If you think that the progress with GANs was over, you couldn’t be more wrong. Here’s BlobGAN, and this new paper is just incredible.
BlobGAN allows for unreal manipulation of images, made super easily controlling simple blobs. All these small blobs represent an object, and you can move them around or make them bigger, smaller, or even remove them, and it will have the same effect on the object it represents in the image. This is so cool!
As the authors shared in their results, you can even create novel images by duplicating blobs, creating unseen images in the dataset like a room with two ceiling fans! Correct me if I’m wrong, but I believe it is one of, if not the first, paper to make the modification of images as simple as moving blobs around and allowing for edits that were unseen in the training dataset.
And you can actually play with this one compared to some companies we all know! They shared their code publicly and a Colab Demo you can try right away. Even more exciting is how BlobGAN works, which we will dive into in a few seconds.
Take a look at the results:
Now that you’ve seen some results in the video or simply the gif above, let’s get back to our paper, BlobGAN: Spatially Disentangled Scene Representations.
The title says it all, BlobGAN uses blobs to disentangle objects in a scene.
Meaning that the model learns to associate each blob with a specific object in the scene, like a bed, window, or ceiling fan. Once trained, you can move the blobs and objects around individually, make them bigger or smaller, duplicate them or even remove them from the picture. Of course, the results are not entirely realistic, but as a great person would say, "imagine the potential of this approach two more papers down the line".
What’s even cooler is that this training occurs in an unsupervised scheme. This means that you do not need every single image example to train it, as you would in supervised training. A quick example is that supervised training would require you to have all the desired manipulations in your image dataset to teach blobs to learn those transformations. Whereas in unsupervised learning, you do not need this extensive data, and the model will learn to achieve this task by itself, associating blobs to objects on its own without explicit labels.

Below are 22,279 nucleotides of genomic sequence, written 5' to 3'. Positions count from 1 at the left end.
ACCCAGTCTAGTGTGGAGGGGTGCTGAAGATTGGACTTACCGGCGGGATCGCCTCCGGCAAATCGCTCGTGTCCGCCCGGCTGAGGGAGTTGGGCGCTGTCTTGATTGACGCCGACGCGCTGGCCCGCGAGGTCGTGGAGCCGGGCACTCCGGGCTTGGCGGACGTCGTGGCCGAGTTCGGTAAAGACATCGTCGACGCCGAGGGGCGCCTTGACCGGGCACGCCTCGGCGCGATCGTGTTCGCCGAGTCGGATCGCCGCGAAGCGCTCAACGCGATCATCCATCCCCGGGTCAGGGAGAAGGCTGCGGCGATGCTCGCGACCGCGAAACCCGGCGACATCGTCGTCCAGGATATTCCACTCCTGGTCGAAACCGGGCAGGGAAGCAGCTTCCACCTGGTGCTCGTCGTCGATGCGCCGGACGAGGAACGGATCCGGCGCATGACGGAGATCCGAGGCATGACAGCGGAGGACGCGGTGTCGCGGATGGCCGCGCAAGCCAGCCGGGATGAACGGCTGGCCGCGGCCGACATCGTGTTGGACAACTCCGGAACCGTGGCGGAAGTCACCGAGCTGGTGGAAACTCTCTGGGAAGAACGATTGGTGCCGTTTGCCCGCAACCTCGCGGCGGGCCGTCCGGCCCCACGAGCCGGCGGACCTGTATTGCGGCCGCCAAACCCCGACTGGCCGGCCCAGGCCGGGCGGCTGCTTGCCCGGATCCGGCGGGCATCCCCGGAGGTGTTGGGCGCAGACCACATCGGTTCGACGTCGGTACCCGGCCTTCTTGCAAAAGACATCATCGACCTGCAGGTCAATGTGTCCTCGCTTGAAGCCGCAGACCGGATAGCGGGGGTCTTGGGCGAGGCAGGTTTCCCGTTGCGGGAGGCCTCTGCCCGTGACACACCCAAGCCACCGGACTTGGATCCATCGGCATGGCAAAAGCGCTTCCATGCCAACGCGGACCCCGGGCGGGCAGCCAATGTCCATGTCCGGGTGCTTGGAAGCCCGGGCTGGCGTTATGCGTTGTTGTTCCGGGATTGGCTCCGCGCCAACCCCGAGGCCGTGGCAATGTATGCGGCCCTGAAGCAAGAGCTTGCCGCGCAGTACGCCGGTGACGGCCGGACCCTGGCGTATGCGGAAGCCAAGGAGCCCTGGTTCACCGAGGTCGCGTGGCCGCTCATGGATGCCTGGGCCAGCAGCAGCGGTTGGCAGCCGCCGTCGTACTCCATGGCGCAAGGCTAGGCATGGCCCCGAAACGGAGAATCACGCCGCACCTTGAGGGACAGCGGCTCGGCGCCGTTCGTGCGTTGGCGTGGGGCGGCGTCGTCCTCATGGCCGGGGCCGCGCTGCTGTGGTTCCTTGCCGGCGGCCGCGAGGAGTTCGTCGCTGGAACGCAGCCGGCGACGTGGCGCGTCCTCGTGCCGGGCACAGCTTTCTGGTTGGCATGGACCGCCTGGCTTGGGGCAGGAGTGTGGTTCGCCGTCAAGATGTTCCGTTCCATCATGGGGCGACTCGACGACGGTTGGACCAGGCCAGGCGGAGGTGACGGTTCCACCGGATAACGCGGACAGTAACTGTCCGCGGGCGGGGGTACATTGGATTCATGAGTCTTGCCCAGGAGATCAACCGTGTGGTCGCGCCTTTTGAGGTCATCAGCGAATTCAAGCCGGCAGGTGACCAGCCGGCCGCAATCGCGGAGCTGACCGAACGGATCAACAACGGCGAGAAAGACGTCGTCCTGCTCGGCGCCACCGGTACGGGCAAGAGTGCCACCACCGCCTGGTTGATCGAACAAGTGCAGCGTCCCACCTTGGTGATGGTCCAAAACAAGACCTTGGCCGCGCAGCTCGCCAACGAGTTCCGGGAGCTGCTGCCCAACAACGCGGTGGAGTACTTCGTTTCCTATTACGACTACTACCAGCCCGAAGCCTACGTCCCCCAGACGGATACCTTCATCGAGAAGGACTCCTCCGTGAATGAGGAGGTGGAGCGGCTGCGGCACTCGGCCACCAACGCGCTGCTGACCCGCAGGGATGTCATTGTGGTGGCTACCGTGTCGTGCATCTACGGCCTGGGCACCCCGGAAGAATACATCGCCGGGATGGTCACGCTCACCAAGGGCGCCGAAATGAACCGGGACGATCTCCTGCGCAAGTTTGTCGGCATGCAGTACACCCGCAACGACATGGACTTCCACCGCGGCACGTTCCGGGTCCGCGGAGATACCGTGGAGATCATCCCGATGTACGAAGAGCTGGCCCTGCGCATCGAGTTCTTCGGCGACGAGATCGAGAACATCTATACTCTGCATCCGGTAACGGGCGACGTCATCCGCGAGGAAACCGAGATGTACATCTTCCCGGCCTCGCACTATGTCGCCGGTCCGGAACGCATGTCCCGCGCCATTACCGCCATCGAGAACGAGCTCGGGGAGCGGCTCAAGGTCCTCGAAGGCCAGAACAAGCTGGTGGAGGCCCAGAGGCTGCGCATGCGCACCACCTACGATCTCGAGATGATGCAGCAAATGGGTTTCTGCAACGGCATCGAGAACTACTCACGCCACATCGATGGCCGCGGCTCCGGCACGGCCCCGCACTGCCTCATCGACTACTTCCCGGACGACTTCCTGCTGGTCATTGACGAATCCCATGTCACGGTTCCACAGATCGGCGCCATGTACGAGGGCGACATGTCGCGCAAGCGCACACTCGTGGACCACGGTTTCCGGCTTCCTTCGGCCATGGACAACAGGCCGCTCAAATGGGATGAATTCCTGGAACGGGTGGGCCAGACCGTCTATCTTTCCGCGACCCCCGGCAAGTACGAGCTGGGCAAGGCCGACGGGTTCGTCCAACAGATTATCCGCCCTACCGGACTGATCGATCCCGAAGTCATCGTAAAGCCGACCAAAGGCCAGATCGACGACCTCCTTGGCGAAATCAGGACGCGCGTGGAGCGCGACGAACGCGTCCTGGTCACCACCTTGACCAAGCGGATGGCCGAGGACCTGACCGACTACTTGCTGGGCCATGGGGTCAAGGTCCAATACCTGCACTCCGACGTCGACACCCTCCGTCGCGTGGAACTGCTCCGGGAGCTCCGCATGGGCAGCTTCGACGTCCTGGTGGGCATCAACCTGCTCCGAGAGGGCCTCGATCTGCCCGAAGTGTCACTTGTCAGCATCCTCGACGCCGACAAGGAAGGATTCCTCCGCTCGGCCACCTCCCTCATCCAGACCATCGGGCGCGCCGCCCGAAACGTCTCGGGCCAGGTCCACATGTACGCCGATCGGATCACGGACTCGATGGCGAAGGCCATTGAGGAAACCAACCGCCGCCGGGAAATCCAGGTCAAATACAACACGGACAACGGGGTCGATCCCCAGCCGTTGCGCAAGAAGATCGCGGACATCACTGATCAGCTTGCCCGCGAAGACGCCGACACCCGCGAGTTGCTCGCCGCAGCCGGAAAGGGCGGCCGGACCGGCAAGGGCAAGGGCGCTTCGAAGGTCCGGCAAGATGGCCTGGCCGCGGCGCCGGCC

We train the model with a generator and a discriminator in a GAN fashion. I will simply do a quick overview as I’ve covered GANs in numerous videos. As always in GANs, the discriminator’s responsibility is to train the generator to create realistic images. The most important part of the architecture is the generator with our blobs and a StyleGAN2-like decoder. I also covered StyleGAN-based generators in other videos if you are curious about how it works.
But, in short, we first create our blobs. This is done by taking random noise, as in most generator networks, and mapping it into blobs using a first neural network. This will be learned during training. Then, you need to do the impossible: take this blob representation and create a real image out of it?! This is where the GAN magic happens.
We need a StyleGAN-like architecture to create our images from these blobs. Of course, we edit the architecture to take the blobs we just created as inputs instead of the usual random noise. Then, we train our model using the discriminator to learn to generate realistic images. Once we have good results, it means our model can take on the blob representation instead of noise and generate images.
But we still have a problem. How can we disentangle those blobs and make them match objects?
Well, this is the beauty of our unsupervised approach. The model will iteratively improve and create realistic results while also learning how to represent these images in the form of a fixed number of blobs.
You can see here how blobs are often used to represent the same objects or very similar objects in the scene. Here, you see how the same blobs are used to represent either a window or painting, which makes a lot of sense. Likewise, you can see that light is almost always represented in the fourth blob. Similarly, you can see how blobs are often representing the same regions in the scene, most certainly due to similarities of images in the dataset used for the experiment.
This is how BlobGAN learns to manipulate scenes using a very intuitive blob representation! I’m excited to see the realism of the results improve, keeping a similar approach. Using such a technique, we could design simple interactive apps to allow designers or anyone to manipulate images easily, which is quite exciting.
Of course, this was just an overview of this new paper, and I’d strongly recommend reading their paper for a better understanding and a lot more detail on the approach, implementation, and tests they did.
As I said earlier in the article, they shared their code publicly and a Colab Demo you can try right away. All the links are in the description below.
Thank you for reading until the end, and I will see you next week with another amazing paper! Feel free to comment under my video or join our community on Discord and share your projects there, it’s called Learn AI Together and I would love to e-meet you there!
►Watch the video: https://youtu.be/mnEzjpiA_4E
►Epstein, D., Park, T., Zhang, R., Shechtman, E. and Efros, A.A., 2022. BlobGAN: Spatially Disentangled Scene Representations. arXiv preprint arXiv:2205.02837.
►Project link: https://dave.ml/blobgan/
►Colab Demo: https://colab.research.google.com/drive/1clvh28Yds5CvKsYYENGLS3iIIrlZK4xO?usp=sharing#scrollTo=0QuVIyVplOKu
►My Newsletter (A new AI application explained weekly to your emails!): https://www.louisbouchard.ai/newsletter/